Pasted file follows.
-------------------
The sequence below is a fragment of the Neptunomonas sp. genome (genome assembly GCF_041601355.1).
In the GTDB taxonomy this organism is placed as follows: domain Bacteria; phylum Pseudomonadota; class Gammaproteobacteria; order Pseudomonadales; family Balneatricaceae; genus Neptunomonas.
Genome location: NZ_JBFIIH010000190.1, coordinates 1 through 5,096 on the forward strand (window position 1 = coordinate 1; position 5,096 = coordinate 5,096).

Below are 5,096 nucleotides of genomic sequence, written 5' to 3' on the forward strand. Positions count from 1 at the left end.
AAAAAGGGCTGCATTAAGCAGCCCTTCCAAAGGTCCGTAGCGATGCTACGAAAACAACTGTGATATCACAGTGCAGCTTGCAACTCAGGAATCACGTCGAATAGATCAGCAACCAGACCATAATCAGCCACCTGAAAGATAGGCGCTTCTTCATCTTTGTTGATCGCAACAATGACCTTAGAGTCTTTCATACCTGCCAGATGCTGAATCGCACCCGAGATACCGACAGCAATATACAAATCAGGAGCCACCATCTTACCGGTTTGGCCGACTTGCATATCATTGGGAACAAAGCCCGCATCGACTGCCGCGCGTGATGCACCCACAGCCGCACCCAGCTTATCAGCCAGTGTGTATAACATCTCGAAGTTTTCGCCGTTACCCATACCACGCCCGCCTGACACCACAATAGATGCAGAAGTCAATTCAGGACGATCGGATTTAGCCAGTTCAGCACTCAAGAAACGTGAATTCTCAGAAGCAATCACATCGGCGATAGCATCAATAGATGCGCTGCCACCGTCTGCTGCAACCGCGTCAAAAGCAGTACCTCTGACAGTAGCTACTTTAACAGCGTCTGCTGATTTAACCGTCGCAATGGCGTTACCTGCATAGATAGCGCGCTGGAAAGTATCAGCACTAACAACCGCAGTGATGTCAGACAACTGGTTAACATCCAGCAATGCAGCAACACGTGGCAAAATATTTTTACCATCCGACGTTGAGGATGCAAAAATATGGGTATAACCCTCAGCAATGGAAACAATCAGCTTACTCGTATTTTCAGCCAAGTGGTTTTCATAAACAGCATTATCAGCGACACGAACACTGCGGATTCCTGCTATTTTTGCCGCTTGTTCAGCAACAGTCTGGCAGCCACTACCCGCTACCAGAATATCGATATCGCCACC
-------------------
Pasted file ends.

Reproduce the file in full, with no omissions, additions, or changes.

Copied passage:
The sequence below is a fragment of the Neptunomonas sp. genome (genome assembly GCF_041601355.1).
In the GTDB taxonomy this organism is placed as follows: domain Bacteria; phylum Pseudomonadota; class Gammaproteobacteria; order Pseudomonadales; family Balneatricaceae; genus Neptunomonas.
Genome location: NZ_JBFIIH010000190.1, coordinates 1 through 5,096 on the forward strand (window position 1 = coordinate 1; position 5,096 = coordinate 5,096).

Below are 5,096 nucleotides of genomic sequence, written 5' to 3' on the forward strand. Positions count from 1 at the left end.
AAAAAGGGCTGCATTAAGCAGCCCTTCCAAAGGTCCGTAGCGATGCTACGAAAACAACTGTGATATCACAGTGCAGCTTGCAACTCAGGAATCACGTCGAATAGATCAGCAACCAGACCATAATCAGCCACCTGAAAGATAGGCGCTTCTTCATCTTTGTTGATCGCAACAATGACCTTAGAGTCTTTCATACCTGCCAGATGCTGAATCGCACCCGAGATACCGACAGCAATATACAAATCAGGAGCCACCATCTTACCGGTTTGGCCGACTTGCATATCATTGGGAACAAAGCCCGCATCGACTGCCGCGCGTGATGCACCCACAGCCGCACCCAGCTTATCAGCCAGTGTGTATAACATCTCGAAGTTTTCGCCGTTACCCATACCACGCCCGCCTGACACCACAATAGATGCAGAAGTCAATTCAGGACGATCGGATTTAGCCAGTTCAGCACTCAAGAAACGTGAATTCTCAGAAGCAATCACATCGGCGATAGCATCAATAGATGCGCTGCCACCGTCTGCTGCAACCGCGTCAAAAGCAGTACCTCTGACAGTAGCTACTTTAACAGCGTCTGCTGATTTAACCGTCGCAATGGCGTTACCTGCATAGATAGCGCGCTGGAAAGTATCAGCACTAACAACCGCAGTGATGTCAGACAACTGGTTAACATCCAGCAATGCAGCAACACGTGGCAAAATATTTTTACCATCCGACGTTGAGGATGCAAAAATATGGGTATAACCCTCAGCAATGGAAACAATCAGCTTACTCGTATTTTCAGCCAAGTGGTTTTCATAAACAGCATTATCAGCGACACGAACACTGCGGATTCCTGCTATTTTTGCCGCTTGTTCAGCAACAGTCTGGCAGCCACTACCCGCTACCAGAATATCGATATCGCCACC